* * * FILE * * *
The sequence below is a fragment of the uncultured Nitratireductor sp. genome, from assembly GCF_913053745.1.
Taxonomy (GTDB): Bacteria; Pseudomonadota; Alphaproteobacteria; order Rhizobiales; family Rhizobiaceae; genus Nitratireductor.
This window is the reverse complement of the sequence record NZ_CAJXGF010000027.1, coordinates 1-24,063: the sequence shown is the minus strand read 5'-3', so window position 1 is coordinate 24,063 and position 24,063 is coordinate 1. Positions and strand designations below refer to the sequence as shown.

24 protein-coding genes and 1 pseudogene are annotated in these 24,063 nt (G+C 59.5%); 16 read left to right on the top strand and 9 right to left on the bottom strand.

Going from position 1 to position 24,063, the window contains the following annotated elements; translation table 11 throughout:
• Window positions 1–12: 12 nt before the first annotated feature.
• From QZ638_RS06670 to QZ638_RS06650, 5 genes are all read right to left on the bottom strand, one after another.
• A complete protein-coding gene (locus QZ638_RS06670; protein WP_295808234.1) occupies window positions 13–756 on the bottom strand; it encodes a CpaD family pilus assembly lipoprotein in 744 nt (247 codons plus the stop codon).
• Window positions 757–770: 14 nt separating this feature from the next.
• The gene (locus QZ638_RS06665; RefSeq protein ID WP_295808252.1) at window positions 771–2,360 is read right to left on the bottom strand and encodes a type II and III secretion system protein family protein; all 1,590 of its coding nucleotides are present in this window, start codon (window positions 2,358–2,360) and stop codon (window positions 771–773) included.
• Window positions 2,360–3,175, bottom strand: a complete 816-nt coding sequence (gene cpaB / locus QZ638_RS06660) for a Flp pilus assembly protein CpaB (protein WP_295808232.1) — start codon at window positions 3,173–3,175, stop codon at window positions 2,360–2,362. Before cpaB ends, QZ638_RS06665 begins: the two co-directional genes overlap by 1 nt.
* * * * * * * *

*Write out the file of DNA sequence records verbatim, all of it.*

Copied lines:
The sequence below is a fragment of the uncultured Nitratireductor sp. genome, from assembly GCF_913053745.1.
Taxonomy (GTDB): Bacteria; Pseudomonadota; Alphaproteobacteria; order Rhizobiales; family Rhizobiaceae; genus Nitratireductor.
This window is the reverse complement of the sequence record NZ_CAJXGF010000027.1, coordinates 1-24,063: the sequence shown is the minus strand read 5'-3', so window position 1 is coordinate 24,063 and position 24,063 is coordinate 1. Positions and strand designations below refer to the sequence as shown.

24 protein-coding genes and 1 pseudogene are annotated in these 24,063 nt (G+C 59.5%); 16 read left to right on the top strand and 9 right to left on the bottom strand.

Going from position 1 to position 24,063, the window contains the following annotated elements; translation table 11 throughout:
• Window positions 1–12: 12 nt before the first annotated feature.
• From QZ638_RS06670 to QZ638_RS06650, 5 genes are all read right to left on the bottom strand, one after another.
• A complete protein-coding gene (locus QZ638_RS06670; protein WP_295808234.1) occupies window positions 13–756 on the bottom strand; it encodes a CpaD family pilus assembly lipoprotein in 744 nt (247 codons plus the stop codon).
• Window positions 757–770: 14 nt separating this feature from the next.
• The gene (locus QZ638_RS06665; RefSeq protein ID WP_295808252.1) at window positions 771–2,360 is read right to left on the bottom strand and encodes a type II and III secretion system protein family protein; all 1,590 of its coding nucleotides are present in this window, start codon (window positions 2,358–2,360) and stop codon (window positions 771–773) included.
• Window positions 2,360–3,175, bottom strand: a complete 816-nt coding sequence (gene cpaB / locus QZ638_RS06660) for a Flp pilus assembly protein CpaB (protein WP_295808232.1) — start codon at window positions 3,173–3,175, stop codon at window positions 2,360–2,362. Before cpaB ends, QZ638_RS06665 begins: the two co-directional genes overlap by 1 nt.